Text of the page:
You know how they used to peddle orange juice by saying, “It isn’t just for breakfast any more?” That’s how I feel about informal science education. No, silly: not that it isn’t just for breakfast any more. That it isn’t just for kids any more. (Unlike Trix, silly rabbit, which are just for kids.)

+ read
08.10.2015

NCSE is a 501(c)(3) nonprofit, so we can’t endorse candidates. Exactly what that entails is tricky, but it means we generally don’t jump in on campaign events. What happened at last week’s first Republican primary debate is so important as to make that moot.

Because they simply didn’t talk about science.

+ read

In 1939, the great African American physician and surgeon Charles Drew organized a massive blood bank, shipping thousands of pints of plasma from New York City to Britain. The shipment saved lives as German bombs shredded English cities. The Red Cross soon brought Drew on board to coordinate its blood banking efforts, a necessary step as World War II expanded through Europe, the Pacific, and to American shores.

+ read
Astronauts surveying the geology of the Grand CanyonAstronaut Roger Chaffee and geologist Elbert King explore the Grand Canyon, March 5-6 1967.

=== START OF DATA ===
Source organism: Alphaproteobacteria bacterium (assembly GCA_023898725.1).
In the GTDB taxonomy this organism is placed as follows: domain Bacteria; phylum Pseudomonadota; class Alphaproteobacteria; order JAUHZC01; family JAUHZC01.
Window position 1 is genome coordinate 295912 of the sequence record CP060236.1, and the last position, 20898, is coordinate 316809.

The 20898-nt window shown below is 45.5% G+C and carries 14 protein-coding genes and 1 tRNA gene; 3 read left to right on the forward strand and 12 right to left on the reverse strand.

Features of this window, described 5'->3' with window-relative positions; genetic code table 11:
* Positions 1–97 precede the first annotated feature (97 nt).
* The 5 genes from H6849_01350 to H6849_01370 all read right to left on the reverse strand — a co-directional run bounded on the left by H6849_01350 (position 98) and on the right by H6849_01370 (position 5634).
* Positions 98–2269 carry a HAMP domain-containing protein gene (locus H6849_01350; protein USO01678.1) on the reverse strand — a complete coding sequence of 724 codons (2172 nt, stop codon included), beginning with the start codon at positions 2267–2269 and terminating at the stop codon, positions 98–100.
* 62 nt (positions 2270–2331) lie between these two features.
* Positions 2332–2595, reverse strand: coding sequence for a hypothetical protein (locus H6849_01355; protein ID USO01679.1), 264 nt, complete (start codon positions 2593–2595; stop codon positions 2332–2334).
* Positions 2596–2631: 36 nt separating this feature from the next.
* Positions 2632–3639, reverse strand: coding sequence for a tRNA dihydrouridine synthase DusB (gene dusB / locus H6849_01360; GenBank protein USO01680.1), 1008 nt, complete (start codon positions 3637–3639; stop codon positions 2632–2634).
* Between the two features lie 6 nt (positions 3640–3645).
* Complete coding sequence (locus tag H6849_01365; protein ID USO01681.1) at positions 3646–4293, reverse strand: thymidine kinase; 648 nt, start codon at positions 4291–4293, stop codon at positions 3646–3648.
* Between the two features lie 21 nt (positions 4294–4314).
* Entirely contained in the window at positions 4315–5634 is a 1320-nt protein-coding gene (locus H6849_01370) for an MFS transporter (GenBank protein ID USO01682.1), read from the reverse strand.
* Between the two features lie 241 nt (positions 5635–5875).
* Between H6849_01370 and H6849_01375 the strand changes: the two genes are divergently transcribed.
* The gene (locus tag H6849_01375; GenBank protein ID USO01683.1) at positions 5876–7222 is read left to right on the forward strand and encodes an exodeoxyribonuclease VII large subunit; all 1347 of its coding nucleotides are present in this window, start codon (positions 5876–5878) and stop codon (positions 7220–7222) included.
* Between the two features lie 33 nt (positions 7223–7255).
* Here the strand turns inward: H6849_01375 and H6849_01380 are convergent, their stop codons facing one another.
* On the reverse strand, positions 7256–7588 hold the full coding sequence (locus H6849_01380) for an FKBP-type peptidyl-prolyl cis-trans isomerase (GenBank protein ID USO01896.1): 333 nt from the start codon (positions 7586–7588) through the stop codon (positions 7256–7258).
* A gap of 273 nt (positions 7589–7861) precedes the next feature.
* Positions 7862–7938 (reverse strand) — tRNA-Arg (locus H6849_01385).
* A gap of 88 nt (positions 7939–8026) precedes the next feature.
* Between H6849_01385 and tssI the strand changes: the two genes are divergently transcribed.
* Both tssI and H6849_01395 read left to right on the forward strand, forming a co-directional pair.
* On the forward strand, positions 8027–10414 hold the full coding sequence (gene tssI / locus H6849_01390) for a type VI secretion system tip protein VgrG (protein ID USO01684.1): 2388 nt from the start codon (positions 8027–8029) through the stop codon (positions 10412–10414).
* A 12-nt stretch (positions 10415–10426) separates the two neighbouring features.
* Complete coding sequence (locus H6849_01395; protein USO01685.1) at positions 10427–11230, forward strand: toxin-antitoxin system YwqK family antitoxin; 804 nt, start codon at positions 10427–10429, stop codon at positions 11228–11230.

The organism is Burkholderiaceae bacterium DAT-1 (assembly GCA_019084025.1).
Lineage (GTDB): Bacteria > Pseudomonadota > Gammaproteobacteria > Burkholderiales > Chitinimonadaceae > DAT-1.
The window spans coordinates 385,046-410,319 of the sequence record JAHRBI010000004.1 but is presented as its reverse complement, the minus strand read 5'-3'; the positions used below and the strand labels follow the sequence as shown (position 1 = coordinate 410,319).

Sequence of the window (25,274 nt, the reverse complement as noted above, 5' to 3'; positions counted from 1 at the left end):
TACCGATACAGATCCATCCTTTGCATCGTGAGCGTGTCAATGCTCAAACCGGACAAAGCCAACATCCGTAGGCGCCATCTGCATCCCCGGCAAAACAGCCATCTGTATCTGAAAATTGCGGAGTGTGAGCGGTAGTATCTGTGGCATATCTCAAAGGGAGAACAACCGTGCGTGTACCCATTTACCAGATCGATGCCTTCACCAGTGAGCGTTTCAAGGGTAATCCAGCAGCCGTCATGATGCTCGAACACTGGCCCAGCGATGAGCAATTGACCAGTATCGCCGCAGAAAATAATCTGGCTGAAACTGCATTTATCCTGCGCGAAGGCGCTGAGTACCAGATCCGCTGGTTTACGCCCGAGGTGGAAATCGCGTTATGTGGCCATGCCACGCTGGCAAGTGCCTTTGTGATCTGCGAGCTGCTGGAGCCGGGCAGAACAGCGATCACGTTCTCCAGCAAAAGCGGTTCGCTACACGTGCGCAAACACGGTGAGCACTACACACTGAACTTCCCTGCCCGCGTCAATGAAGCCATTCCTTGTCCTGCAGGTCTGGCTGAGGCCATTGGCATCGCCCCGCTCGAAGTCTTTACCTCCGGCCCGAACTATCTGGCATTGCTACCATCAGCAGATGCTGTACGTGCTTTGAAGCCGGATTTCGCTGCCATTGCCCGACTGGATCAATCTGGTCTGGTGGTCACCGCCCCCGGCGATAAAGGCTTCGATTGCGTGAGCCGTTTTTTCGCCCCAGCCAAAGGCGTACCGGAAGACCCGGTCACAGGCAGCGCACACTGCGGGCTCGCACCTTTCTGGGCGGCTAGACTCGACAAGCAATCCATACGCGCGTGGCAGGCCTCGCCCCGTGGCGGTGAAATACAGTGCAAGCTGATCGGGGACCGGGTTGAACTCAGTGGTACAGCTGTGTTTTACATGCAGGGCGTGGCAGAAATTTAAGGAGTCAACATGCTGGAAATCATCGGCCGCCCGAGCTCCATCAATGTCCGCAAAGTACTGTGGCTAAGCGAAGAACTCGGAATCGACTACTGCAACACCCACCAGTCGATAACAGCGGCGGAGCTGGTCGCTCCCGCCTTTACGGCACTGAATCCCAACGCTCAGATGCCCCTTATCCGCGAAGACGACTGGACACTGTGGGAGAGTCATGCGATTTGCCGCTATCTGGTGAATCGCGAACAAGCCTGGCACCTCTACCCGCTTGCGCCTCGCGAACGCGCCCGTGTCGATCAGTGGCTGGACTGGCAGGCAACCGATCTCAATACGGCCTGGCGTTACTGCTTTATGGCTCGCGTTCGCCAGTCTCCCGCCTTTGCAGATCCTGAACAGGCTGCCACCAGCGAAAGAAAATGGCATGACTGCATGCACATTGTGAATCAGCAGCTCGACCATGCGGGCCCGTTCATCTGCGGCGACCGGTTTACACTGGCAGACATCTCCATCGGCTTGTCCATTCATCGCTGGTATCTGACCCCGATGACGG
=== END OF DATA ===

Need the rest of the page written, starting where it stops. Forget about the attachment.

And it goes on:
+ read

Will Saletan has an amazing, thoughtful, and compelling essay on Slate, exploring the hypocrisy and science denial of certain GMO opponents.

+ read

In part 1, I described how I responded to an interesting question about the extinction of the Neanderthals. My correspondent was perplexed. Although he could see how competition, disease, interbreeding, and hunting might have reduced the population of the Neanderthals appreciably, he didn’t see how any of these forces could have driven them to extinction. It’s a big planet, after all, and various hominids had managed to coexist on it for a long time.

+ read

One of the joys of working at NCSE is the chance to explore and explain cool science to interested members of the public. Such a chance happened recently when I got a note asking why the Neanderthals went extinct.

+ read

The mission of NCSE has never been to teach everyone science. So how do we help improve understanding of evolution, climate science, and science as a way of knowing while simultaneously steering clear of the broader business of teaching science? Ann Reid and I had a breakthrough that has clarified the balance we need to strike.

+ read
Subscribe to Science